"'We're not preying on anyone,'" said Mr. Aycox.

Well of course not, at least by my lights. As a neo-capitalist libertarian, I believe any deal you want to enter into (short of one involving the breaking or severing of limbs when repayments are in default) is between you, your lender and your spouse. Government's got no business telling people how to keep from losing the family auto to good corporate citizens like Aycox.

And if Sharpton had spent his career championing capitalism, personal financial responsibility and self-determination for all - including the sovereign right of the poor to be taken advantage of by the rich - I'd at least applaud his consistency.

But as we all know, Sharpton has instead spent his life attacking high-achieving capitalists of color ("cocktail-sip Negroes" and "Uncle Toms") for daring to ask the question once voiced by the late, great lawyer, entrepreneur and Virginia State University alumnus Reggie Lewis; "Why should white guys should have all the fun?"


The bottom line is, Sharpton (or his body double) has put aside the race card long enough to play the hypocrisy card.

One might ask, with a considerable degree of justification, what else one could expect of a man who claims to love and serve the Prince of Peace, yet who has nothing but scorn for so many of us?

When you think about it, The Rev just the flip side of poor old peeking-pervert Jimmy Swaggert. Both are supposed Christians who either condemn the sexually deviant among us - between their own sneaky photo sessions with hookers at sleazy motels - or gleefully chase the eternal ambulance of race enmity while spraying American civilization with Ebola-quality rage.

Since whoever it is that looks and sounds so much like The Rev never actually says his name on TV, I continue to hold out hope that it's not really Sharpton, it's just a Sleazy White Man Trick, sort of like luring mallards within shotgun range via the clever use of wooden decoys. But I can't tell, and neither could the young lady at a local LoanMax office who spoke with me when I called to ask her about the new advertisement. She said she'd seen it, and thought it was Sharpton, but nobody had told her one way or the other.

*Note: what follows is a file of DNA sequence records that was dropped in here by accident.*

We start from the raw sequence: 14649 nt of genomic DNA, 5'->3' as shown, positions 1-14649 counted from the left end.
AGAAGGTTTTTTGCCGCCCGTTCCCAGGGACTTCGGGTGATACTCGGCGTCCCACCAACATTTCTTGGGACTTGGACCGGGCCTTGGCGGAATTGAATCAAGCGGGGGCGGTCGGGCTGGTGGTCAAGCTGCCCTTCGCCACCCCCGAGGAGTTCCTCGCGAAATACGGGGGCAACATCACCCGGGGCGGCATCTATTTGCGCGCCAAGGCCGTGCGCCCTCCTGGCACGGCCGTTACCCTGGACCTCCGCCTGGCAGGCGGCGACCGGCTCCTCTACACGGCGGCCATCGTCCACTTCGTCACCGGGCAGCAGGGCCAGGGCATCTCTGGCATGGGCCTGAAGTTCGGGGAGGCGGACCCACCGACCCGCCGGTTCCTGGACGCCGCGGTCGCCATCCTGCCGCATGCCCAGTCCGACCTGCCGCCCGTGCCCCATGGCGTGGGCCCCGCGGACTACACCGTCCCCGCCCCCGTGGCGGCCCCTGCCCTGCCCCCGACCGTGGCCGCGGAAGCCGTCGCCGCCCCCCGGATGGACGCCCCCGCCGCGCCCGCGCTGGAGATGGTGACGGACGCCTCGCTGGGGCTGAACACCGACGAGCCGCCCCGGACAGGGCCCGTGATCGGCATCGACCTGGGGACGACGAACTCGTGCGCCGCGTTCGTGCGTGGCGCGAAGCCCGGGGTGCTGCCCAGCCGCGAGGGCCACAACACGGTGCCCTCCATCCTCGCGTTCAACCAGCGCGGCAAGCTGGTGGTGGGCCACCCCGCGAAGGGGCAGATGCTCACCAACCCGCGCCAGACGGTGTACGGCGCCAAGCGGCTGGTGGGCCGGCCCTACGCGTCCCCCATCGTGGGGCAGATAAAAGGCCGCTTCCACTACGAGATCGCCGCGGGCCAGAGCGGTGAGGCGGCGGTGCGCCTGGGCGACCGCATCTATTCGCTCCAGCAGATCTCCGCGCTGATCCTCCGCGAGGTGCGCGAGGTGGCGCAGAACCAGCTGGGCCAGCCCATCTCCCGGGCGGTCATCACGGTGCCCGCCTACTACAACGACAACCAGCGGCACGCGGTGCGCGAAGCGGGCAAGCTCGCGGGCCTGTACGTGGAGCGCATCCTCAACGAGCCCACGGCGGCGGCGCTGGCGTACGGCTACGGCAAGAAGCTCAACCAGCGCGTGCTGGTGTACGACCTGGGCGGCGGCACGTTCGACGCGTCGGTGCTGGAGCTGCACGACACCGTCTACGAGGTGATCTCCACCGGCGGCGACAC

Strangely, I actually hope to see a story about how Sharpton is suing the ringer/clone talent who did that sick endorsement of a low-quality service provided by the same money-grubbing capitalists Sharpton claims to despise. Consistency may be the hobgoblin of little minds, but in this case it would be refreshing to see one man, even one as hateful and phony as The Rev, maintain and defend a consistent set of values for longer than it takes him to collect his 30 pieces of silver from a good corporate citizen.

Treadwell, Stalin, Chapman and Osama

If you want to see the real face of unreasoning fanaticism in the service of a just cause, you should rent a copy of the Werner Herzog documentary "Grizzly Man." The flick mostly consists of the edited and narrated video tapes shot by Timothy Treadwell's many visits to Alaska where he lived with native Grizzly Bears.

Treadwell loved bears far more than he loved people, but that didn't save him or his lady friend, Amie Huguenard, from becoming Bear Chow when a rogue bruin unexpectedly became hungry and territorial in 2003.